treee at sunset

feeling lucky all the time

In 2009, President Barack Obama faced the difficult decision about whether to proceed with his agenda for health care reform in the United States, on the heels of the worst economic downturn since the Great Depression. Even though the Democratic Party controlled both houses of Congress, it looked as if the Republicans would be able to block any health care legislation at all. The political consequences of failure would be great.

His advisors asked him somewhat facetiously, "Do you feel lucky? Because that is what it's going to take to pull this off."

Seven previous Democratic presidents had tried and failed to bring about any meaningful program for health care for all Americans. His advisors were hesitant and skeptical.

Obama walked over to the window, looked out, paused for a minute, and then asked, "Where are we?"

They answered, "The Oval Office."

He then asked, "What is my name?"

They said, "President Barack Obama."

He turned back to them, with a big smile, and said, "Of course, I feel lucky. I'm a black guy named Barack Obama and I'm the President of the United States. I feel lucky all the time."

And the rest is history.

Optimism in times of adversity is greatly affected by one's perception of his or her current situation. It is a valuable tool for getting things done, even in challenging times. The skill of optimism can be developed and improved. But rigid optimism in the face of reliable evidence to the contrary isn't a productive response.

Emotionally intelligent leaders use pessimism to bring the necessary clarity to a problem or to assume responsibility for a failure. This doesn't negate the benefits of optimism; it simply puts optimism into perspective.

Dwelling on pessimistic thoughts can set up a spiral of negative thinking that can become chronic and is contagious. Some partners in law firms have trouble letting go of their own mistakes and those of others. When this becomes a habit, negativity ripples out into the whole firm and into interactions with clients. The consequences are costly.

When we choose to use the competency of optimism, we decide whether or not to dispute pessimistic thoughts. We choose to put our problems, the situation, or another person's behavior into a broader and more positive perspective. Like President Obama, we demonstrate resilience in tough times and communicate positive expectations about the future. Like pessimism, optimism is also contagious.

playing a poor hand well

The Scottish author, Robert Louis Stevenson, wrote "Life is not so much a matter of holding good cards, but sometimes of playing a poor hand well."

The firms that will thrive in the 21st century are not necessarily the firms who have "held good cards" in the past. They will be the firms who know how to "reframe" the risks and adversities of today in new ways so they can play well.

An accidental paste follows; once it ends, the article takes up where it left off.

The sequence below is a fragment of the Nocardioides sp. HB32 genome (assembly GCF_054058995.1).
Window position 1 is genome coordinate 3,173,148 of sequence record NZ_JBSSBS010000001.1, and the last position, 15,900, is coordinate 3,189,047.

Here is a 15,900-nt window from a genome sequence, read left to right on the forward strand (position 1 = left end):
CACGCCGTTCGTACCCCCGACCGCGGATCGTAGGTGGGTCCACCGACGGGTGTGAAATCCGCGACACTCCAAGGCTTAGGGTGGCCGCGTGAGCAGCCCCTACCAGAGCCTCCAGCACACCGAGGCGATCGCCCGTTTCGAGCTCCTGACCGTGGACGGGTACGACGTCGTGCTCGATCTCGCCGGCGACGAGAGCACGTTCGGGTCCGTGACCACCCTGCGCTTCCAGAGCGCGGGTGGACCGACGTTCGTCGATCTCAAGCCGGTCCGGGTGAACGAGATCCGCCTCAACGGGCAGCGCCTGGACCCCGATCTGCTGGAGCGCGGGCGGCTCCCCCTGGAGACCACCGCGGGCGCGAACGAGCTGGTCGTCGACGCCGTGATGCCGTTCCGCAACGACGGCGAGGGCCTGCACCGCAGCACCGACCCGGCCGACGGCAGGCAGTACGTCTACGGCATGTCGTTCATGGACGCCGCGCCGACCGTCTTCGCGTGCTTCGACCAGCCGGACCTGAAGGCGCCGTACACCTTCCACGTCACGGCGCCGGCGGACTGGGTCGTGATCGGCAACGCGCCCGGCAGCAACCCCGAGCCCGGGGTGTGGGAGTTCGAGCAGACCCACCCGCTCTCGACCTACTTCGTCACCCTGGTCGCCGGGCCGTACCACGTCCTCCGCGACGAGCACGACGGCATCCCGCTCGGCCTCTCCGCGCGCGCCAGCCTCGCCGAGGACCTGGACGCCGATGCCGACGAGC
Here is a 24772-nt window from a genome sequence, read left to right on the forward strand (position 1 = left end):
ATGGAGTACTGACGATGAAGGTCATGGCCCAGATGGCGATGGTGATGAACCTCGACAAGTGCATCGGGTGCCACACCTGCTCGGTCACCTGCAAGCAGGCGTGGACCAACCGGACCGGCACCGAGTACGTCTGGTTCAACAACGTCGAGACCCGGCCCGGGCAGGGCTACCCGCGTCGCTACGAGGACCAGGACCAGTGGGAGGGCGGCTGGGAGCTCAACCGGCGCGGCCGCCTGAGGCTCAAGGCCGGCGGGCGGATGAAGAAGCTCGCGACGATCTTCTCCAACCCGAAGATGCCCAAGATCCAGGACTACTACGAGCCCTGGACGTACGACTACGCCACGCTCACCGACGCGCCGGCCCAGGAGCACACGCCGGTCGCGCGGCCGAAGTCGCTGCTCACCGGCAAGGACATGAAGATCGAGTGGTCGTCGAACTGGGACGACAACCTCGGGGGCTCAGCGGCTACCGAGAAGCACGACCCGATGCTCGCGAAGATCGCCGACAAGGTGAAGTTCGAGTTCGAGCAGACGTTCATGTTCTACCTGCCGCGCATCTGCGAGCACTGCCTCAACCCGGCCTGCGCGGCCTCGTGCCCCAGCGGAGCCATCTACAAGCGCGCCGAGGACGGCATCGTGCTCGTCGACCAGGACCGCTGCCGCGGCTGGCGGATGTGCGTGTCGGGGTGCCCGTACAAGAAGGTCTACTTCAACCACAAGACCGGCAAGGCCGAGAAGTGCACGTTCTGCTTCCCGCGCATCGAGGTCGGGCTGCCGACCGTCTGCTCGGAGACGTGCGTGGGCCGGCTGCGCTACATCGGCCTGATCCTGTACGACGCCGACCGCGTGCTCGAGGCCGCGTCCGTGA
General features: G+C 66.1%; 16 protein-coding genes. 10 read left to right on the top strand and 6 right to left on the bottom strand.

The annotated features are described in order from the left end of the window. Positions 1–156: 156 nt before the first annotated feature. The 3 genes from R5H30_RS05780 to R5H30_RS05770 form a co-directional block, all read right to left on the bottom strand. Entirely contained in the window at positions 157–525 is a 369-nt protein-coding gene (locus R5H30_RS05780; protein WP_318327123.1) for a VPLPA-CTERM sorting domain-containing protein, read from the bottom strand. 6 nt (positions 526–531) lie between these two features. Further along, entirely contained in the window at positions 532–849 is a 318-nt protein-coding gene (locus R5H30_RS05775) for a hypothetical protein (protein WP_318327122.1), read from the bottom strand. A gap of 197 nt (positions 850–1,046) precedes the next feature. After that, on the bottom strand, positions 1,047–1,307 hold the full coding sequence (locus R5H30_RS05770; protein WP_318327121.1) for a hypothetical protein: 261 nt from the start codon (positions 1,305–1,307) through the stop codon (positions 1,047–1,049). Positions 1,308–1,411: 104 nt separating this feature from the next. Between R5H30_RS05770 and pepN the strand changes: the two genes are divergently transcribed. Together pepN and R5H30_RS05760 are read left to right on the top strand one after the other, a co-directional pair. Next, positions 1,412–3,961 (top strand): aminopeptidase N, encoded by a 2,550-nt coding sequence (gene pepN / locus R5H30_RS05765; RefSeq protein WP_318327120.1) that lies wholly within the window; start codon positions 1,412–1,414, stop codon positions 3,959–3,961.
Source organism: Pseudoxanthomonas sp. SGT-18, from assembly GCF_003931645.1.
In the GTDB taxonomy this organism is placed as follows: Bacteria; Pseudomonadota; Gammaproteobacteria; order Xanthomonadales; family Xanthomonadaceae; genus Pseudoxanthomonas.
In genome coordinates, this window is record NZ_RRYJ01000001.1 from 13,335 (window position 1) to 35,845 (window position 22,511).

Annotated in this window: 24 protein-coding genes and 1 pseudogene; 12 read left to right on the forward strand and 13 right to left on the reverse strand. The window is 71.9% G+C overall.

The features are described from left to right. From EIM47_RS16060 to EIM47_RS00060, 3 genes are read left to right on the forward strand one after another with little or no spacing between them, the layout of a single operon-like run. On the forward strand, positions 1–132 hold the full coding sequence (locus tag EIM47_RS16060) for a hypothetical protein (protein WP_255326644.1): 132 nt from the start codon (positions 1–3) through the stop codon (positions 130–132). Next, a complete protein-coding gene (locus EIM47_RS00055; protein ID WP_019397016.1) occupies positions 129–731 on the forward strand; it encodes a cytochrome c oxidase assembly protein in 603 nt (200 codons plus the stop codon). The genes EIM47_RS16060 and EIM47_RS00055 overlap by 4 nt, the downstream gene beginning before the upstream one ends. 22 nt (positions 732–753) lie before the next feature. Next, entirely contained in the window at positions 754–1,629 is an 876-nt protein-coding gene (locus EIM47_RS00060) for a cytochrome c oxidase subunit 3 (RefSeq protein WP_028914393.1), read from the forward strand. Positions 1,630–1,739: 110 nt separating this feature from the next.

Importantly, as leaders, this dynamic balance of pessimism and optimism keeps us on track. We can use pessimism as a tool for wisdom when we probe mistakes and problems, rather than denying that they exist. Yet we can equally choose not to remain in a pessimistic state of thinking. Optimism gives us the resilience we need to successfully pursue goals. We are capable of overcoming setbacks and obstacles, not because we are constantly "up," but because we know how to use the behaviors of pessimism and optimism to achieve what we want to in our careers and in managing the firm.

What are some of the risks of pessimism? We demonstrate pessimism when we:

1. Ascribe negative intentions or motives to others when they disagree or act in a manner that is inconsistent with our own preferences.

2. Dwell on what is wrong with a situation, others, and ourselves.

3. Assume opposition from others when they ask questions.

4. Isolate individuals or subgroups who "don't fit in," "don't get it," or whom we simply "don't like."

5. Criticize others about past errors in judgment or mistakes they have made.

There are times when the above behaviors feel completely justified. The negative expectations and impressions we have of others – and ourselves – may be based on actual disappointing experiences. However, an imbalance of pessimism creates a downward spiral of ever increasing negativity and a loss of control over our desired outcomes.

Blaming looks backward. When our mental energy is consumed by blaming, it blocks our minds and inhibits our ability to understand what happened and to improve on our ability to achieve our goals, individually and collectively.

What appears to be opposition from our colleagues and clients is often just a need for information, more time to think through options, or even reassurance about how the change will affect them. They may not ask questions in the most neutral or diplomatic terms when they feel stressed. Yet if we automatically assume they oppose a change, recommendation, or decision is a mistake. If we shut people out who could be important contributors, resources, and leaders because we "don't like them," we construct barriers and weaken our ability to get things done in the firm.

Constructive feedback is different from criticism. Criticism, like blaming, looks backward. Constructive feedback looks forward. The purpose for analyzing what went wrong is consciously to figure out how to improve for the future, not to chastise or punish. Honest self-reflection about what we can learn from our mistakes allows us to accept responsibility with the intent to expand our insights and develop our abilities to improve performance.

"We must have the courage to endure pessimism when its perspective is valuable. What we want is not blind optimism but flexible optimism – optimism with its eyes wide open. We must be able to use pessimism's keen sense of reality when we need it, but without having to dwell in its dark shadows."

- Martin E.P. Seligman, Learned Optimism (1998)


Lisa M. Walker Johnson